Many families view their pets as four-legged family members. The average American pet owner will spend between $150 and $275 on pet-boarding services in 2011 according to the American Pet Products Association. As more and more lodging becomes pet friendly, many pet owners are taking their pets with them when they travel.
Traveling safely with your pet in a car
When traveling with your pet, there are a few basics to remember:
- Buckle up – according to a 2009 survey by the American Pet Products Association, 61 percent of pet owners do not secure or restrain their dogs in a moving vehicle. Unrestrained dogs can distract the driver, a known driving hazard. Unrestrained pets can also become seriously injured or cause serious injury to others in a car accident. Just like ensuring your kids are buckled up, it’s important to buckle up your pets.Â A number of dog seat belts and carriers are available for purchase at any pet products store. Of course, traveling cats are far better off secured in a carrier.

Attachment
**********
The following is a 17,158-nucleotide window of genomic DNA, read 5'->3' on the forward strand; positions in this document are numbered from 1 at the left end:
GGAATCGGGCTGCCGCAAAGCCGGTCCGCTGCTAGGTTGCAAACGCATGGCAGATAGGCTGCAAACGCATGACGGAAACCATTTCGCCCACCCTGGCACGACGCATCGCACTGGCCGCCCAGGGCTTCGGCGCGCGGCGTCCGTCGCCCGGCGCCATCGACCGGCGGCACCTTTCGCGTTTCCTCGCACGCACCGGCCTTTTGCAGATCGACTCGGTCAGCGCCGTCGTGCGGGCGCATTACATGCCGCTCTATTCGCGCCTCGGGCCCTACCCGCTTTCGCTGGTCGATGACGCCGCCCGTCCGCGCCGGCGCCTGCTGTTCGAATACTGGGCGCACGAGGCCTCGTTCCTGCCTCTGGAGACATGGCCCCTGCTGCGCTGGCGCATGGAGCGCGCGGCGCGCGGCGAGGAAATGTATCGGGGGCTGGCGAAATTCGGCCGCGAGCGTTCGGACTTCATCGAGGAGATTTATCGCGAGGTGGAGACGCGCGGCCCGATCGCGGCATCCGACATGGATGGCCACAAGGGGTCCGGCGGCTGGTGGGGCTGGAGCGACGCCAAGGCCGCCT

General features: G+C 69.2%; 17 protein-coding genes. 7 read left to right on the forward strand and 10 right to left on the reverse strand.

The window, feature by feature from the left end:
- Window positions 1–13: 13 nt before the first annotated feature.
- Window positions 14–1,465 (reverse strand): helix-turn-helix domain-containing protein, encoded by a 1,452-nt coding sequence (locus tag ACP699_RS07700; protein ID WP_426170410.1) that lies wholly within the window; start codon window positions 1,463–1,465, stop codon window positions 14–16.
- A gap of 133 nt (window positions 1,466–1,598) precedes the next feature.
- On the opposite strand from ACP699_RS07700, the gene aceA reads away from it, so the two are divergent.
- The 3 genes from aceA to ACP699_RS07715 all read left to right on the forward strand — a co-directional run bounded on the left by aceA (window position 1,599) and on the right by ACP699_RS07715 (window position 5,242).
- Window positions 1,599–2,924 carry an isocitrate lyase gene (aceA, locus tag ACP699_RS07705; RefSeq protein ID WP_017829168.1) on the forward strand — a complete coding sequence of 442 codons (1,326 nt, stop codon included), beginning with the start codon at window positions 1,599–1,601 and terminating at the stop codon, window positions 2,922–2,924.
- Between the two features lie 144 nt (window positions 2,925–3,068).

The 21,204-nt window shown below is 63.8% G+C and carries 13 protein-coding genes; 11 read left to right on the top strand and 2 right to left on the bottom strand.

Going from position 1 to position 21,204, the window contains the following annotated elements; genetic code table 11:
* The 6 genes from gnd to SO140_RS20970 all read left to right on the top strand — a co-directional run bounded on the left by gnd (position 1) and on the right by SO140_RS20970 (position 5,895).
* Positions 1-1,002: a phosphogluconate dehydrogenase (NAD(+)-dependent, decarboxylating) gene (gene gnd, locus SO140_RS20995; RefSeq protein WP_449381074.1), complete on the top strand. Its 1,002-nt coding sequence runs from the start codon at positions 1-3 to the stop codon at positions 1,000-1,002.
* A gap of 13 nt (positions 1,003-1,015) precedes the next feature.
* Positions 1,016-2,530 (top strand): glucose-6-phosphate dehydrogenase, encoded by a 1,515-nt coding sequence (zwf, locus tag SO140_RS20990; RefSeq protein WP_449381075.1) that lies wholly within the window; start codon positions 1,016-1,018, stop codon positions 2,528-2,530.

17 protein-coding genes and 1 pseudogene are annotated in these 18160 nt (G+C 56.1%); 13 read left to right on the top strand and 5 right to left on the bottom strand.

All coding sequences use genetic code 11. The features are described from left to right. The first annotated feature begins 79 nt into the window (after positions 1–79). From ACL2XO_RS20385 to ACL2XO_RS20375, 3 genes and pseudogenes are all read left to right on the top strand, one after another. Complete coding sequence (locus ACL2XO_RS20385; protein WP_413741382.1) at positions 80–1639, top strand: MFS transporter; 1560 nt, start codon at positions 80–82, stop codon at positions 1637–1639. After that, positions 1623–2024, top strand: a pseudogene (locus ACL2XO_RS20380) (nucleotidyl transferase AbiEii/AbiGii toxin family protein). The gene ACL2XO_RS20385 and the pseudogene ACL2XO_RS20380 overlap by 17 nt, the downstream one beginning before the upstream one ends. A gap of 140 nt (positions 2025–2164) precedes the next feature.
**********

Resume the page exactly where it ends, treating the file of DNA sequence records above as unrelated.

- Stay hydrated – just as with humans, pets have to stay hydrated because hydration is how they remain cool and avoid heat stroke. When the weather heats up, dehydration and heatstroke in pets is far more common because of their fur coats. Portable water bowls are an easy packing item to ensure that your pets receive enough water throughout the day while traveling.
Traveling safely with your pet in an airplane
When traveling with your pet in an airplane, it’s important to understand:
- Pets who are small enough can travel in the cabin of the airplane (under the seat in front of you) in a pre-approved container.
- Pets who are too large to fit under the seat can travel in the cargo area in containers that are strong and well ventilated. These containers must be large enough for the dog to stand up, turn around, and lie down comfortably.
As always, check with the airline for specific requirements for carriers, and check the rules at your destination for vaccinations, quarantines, etc. before you travel.